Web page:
Congrats! You just ran your first backtest and made a bajillion dollars for your (simulated) portfolio!

Should you go trade it? Try again for a bajillion-and-one? How do you know you have a good system?

We try to make backtesting and trading easy around here with fast, no-code software - but we can't tell you if you've got a good strategy or not - that's up for you to decide. What we can give you are the metrics and data to look at.

Before the Portfolio Backtest

Prior to building your strategy, you should have an idea of what you are aiming for in the first place.

What kind of strategy are you running? Mean reversion or trend following?

Depending on your decision, you can expect a very different trading experience!

Profitable trend following strategies may only make money on 30-40% of their trades. When they lose money, they lose a little bit, and when a trade works, they make a lot to compensate for the small losses along the way.

Mean reversion strategies tend to work the other way with lots of small wins (>65% of trades make money) but occasionally lose a lot of money.

From there, think about what you're trying to optimize for. Total returns are a great way to go, but if you take too much risk on the way, you're not going to sleep well at night and are likely to abandon your strategy, even if it is making money. Whatever metric (or set of metrics) you choose, check it relative to a baseline like the S&P 500, or your current system and strategy.

The S&P 500 returns ~10.5% per year over the long run, so if you're going to trade for returns, that seems like a decent hurdle to shoot for. Using average rates for the 10-year, we can estimate an historical Sharpe ratio of 0.3 for the S&P 500.

These are achievable values and many retail traders can find valuable, systematic strategies with higher returns and a higher Sharpe ratio. If these get too high, however, alarm bells should start going off!

Use Some Common Sense

Too many backtests are simply too good to be true. It's easy to get sucked into the allure of a great equity curve and low drawdowns and think that you're the next Jim Simons. Instead, you should immediately be suspicious that your algorithm overfit to the data and isn't going to generalize to live trading.

From our own experience and reading widely on the subject, it seems that most retail traders can devise trading systems with Sharpe ratios from 1-2 depending on your strategy. If you get beyond that, start becoming highly skeptical of your results!

Likewise, if your annual returns balloon over 20%, you've probably overfit and have a strategy that's going to fall flat in live trading.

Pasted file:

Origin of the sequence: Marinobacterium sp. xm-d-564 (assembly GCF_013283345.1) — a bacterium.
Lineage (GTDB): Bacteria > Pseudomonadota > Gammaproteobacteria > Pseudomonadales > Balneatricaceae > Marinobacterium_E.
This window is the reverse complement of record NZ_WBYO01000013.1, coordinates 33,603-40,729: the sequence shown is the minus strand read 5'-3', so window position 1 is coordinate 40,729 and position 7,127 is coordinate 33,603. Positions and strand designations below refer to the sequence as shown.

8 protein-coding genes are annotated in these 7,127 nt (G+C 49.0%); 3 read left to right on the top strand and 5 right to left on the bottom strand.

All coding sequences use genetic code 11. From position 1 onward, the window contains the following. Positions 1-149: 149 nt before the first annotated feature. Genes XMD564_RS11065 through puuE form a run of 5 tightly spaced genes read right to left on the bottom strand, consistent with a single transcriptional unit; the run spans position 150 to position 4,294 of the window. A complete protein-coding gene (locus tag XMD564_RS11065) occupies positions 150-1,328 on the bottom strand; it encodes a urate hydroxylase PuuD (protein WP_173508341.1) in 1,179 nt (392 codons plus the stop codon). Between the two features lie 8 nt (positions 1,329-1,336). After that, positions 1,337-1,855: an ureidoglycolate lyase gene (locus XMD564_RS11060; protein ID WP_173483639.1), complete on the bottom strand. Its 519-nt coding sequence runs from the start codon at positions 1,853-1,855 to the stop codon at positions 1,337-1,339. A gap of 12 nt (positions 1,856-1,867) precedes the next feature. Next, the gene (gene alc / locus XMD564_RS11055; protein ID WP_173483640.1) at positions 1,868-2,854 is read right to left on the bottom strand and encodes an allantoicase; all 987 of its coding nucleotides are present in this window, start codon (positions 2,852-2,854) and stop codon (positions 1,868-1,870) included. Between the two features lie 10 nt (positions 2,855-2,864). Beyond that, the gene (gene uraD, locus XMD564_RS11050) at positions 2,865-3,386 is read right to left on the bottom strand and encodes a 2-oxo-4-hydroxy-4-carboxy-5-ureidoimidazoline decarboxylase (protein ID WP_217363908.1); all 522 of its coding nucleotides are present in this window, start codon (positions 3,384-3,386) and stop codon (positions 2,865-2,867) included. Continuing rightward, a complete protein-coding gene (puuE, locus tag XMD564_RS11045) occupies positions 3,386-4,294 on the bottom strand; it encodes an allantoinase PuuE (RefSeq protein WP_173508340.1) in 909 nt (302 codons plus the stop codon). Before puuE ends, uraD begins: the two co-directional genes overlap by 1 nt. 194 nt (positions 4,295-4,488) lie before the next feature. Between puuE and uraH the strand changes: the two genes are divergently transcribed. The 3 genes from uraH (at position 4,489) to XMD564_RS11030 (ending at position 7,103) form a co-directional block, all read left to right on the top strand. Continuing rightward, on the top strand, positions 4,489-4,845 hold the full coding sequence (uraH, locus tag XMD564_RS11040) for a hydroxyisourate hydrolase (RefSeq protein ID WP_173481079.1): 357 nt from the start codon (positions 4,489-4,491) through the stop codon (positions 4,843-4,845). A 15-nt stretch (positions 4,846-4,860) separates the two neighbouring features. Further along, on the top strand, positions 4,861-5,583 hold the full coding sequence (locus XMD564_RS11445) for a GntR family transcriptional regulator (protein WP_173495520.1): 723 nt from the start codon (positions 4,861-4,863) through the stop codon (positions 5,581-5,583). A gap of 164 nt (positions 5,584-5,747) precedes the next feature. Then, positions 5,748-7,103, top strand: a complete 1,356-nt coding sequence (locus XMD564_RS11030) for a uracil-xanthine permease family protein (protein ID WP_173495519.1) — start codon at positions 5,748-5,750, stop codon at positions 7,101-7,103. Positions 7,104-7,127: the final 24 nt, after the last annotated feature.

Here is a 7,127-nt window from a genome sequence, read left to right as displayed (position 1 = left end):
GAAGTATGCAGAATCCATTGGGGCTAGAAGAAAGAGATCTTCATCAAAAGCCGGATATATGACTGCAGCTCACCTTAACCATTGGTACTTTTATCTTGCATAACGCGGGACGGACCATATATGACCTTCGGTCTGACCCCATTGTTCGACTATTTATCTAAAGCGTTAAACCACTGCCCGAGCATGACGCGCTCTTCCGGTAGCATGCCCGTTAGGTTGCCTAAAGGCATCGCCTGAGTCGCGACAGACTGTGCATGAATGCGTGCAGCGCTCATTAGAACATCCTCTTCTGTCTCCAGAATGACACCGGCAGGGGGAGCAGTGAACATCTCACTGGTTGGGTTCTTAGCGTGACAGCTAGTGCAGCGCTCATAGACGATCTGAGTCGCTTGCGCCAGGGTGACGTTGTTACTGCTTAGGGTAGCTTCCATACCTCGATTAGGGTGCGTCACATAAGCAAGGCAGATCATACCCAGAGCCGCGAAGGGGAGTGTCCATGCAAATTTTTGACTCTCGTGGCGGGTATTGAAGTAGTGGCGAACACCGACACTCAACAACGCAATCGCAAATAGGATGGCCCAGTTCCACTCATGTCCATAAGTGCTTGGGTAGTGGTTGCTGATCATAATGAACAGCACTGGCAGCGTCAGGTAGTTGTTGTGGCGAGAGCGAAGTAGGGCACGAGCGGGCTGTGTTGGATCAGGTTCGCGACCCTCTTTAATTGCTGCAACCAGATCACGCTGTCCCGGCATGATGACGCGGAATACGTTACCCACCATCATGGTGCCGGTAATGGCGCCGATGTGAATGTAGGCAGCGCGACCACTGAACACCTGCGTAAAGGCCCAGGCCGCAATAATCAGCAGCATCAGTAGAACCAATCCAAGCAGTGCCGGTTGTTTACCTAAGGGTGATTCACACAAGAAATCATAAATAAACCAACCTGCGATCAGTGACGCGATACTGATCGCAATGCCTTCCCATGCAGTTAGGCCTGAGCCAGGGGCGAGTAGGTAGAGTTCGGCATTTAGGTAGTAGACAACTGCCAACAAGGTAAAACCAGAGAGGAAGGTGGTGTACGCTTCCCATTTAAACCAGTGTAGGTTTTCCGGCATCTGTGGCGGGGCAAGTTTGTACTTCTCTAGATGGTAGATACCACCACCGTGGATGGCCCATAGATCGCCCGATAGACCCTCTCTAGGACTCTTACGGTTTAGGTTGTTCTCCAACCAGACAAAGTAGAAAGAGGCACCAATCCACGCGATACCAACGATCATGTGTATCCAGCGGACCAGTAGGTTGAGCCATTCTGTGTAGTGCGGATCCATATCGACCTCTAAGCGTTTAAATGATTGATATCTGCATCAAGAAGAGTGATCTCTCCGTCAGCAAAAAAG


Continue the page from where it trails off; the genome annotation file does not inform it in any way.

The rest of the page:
Keep in mind too how many backtests you're running. If you run 100 strategies and one turns out to be profitable, then you're likely guilty of the trader version of p-hacking: repeating a test until you get the result you're looking for.


If your strategy is finding a reliable signal, then small perturbations to the parameters ought to produce similar results.

For example, say you're running a trend following model with a simple moving average cross-over that gets you 12% annualized returns. If you change from a 50-day to a 51-day moving average and your returns drop to 3% per year, then you're looking at something that's probably overfit and very brittle. On the other hand, if you run it with a 45, 46, 47...55-day period and get roughly similar results, then you've probably got a reasonable strategy to work with.

Another thing to keep in mind are the number of trades. If your 20 year backtest looks great but had 3 trades, then you probably just got lucky and can't make any generalizations from these results. The number of trades is going to differ based on your trading speed and how many instruments are in your system. If you have some long-term indicators (e.g. 200+ day moving averages) you're going to have fewer trades than shorter term models. To increase your sample size, you'll want to test it over longer periods (e.g. a few decades of data) and more instruments.

Other Metrics to Look At

While Sharpe ratio is a standard risk metric, it has its drawbacks. Other metrics like the Sortino ratio account for some of the Sharpe ratio's drawbacks by only penalizing you for downward volatility rather than overall volatility.

Maximum drawdown is the largest loss your portfolio has taken. Every system will have losses and drawdowns, but the key is to keep these small and manageable. The larger they get, the more likely you'll abandon your system, even if it is profitable. Same with drawdown duration. Can you sit through a few years of losses? Maybe you can, but I wouldn't want to bet on it.